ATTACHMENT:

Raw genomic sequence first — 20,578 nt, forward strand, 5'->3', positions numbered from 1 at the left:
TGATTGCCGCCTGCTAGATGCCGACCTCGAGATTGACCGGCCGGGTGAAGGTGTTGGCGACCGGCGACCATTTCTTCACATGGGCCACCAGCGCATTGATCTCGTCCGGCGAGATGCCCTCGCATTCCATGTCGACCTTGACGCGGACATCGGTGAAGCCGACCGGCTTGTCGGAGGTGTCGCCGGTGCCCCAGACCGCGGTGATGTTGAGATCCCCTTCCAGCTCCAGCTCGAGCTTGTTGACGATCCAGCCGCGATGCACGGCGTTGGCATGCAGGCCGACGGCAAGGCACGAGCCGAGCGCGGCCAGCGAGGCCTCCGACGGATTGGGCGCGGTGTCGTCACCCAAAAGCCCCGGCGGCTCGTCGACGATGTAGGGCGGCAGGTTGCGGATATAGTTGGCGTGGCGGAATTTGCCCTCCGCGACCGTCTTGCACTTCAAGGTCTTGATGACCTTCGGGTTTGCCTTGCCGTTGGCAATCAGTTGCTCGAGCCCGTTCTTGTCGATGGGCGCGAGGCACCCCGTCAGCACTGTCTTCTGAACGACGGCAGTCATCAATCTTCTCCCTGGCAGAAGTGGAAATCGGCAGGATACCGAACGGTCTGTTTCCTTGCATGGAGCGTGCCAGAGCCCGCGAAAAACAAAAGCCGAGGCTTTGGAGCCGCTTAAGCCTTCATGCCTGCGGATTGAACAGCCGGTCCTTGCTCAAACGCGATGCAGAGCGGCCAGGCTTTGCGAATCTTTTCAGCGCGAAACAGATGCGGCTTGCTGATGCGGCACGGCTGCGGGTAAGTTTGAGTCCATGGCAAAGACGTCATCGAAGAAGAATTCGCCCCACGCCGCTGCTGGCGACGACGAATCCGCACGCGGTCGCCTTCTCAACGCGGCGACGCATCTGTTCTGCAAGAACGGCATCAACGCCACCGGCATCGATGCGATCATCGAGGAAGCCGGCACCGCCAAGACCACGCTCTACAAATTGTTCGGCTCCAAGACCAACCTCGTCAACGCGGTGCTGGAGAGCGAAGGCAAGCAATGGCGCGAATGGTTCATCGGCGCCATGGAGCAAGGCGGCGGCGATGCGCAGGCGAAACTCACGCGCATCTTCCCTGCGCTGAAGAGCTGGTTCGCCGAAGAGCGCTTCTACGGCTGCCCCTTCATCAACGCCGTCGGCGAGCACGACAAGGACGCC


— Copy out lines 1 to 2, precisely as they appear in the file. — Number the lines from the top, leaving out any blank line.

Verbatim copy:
Raw genomic sequence first — 20,578 nt, forward strand, 5'->3', positions numbered from 1 at the left:
TGATTGCCGCCTGCTAGATGCCGACCTCGAGATTGACCGGCCGGGTGAAGGTGTTGGCGACCGGCGACCATTTCTTCACATGGGCCACCAGCGCATTGATCTCGTCCGGCGAGATGCCCTCGCATTCCATGTCGACCTTGACGCGGACATCGGTGAAGCCGACCGGCTTGTCGGAGGTGTCGCCGGTGCCCCAGACCGCGGTGATGTTGAGATCCCCTTCCAGCTCCAGCTCGAGCTTGTTGACGATCCAGCCGCGATGCACGGCGTTGGCATGCAGGCCGACGGCAAGGCACGAGCCGAGCGCGGCCAGCGAGGCCTCCGACGGATTGGGCGCGGTGTCGTCACCCAAAAGCCCCGGCGGCTCGTCGACGATGTAGGGCGGCAGGTTGCGGATATAGTTGGCGTGGCGGAATTTGCCCTCCGCGACCGTCTTGCACTTCAAGGTCTTGATGACCTTCGGGTTTGCCTTGCCGTTGGCAATCAGTTGCTCGAGCCCGTTCTTGTCGATGGGCGCGAGGCACCCCGTCAGCACTGTCTTCTGAACGACGGCAGTCATCAATCTTCTCCCTGGCAGAAGTGGAAATCGGCAGGATACCGAACGGTCTGTTTCCTTGCATGGAGCGTGCCAGAGCCCGCGAAAAACAAAAGCCGAGGCTTTGGAGCCGCTTAAGCCTTCATGCCTGCGGATTGAACAGCCGGTCCTTGCTCAAACGCGATGCAGAGCGGCCAGGCTTTGCGAATCTTTTCAGCGCGAAACAGATGCGGCTTGCTGATGCGGCACGGCTGCGGGTAAGTTTGAGTCCATGGCAAAGACGTCATCGAAGAAGAATTCGCCCCACGCCGCTGCTGGCGACGACGAATCCGCACGCGGTCGCCTTCTCAACGCGGCGACGCATCTGTTCTGCAAGAACGGCATCAACGCCACCGGCATCGATGCGATCATCGAGGAAGCCGGCACCGCCAAGACCACGCTCTACAAATTGTTCGGCTCCAAGACCAACCTCGTCAACGCGGTGCTGGAGAGCGAAGGCAAGCAATGGCGCGAATGGTTCATCGGCGCCATGGAGCAAGGCGGCGGCGATGCGCAGGCGAAACTCACGCGCATCTTCCCTGCGCTGAAGAGCTGGTTCGCCGAAGAGCGCTTCTACGGCTGCCCCTTCATCAACGCCGTCGGCGAGCACGACAAGGACGCC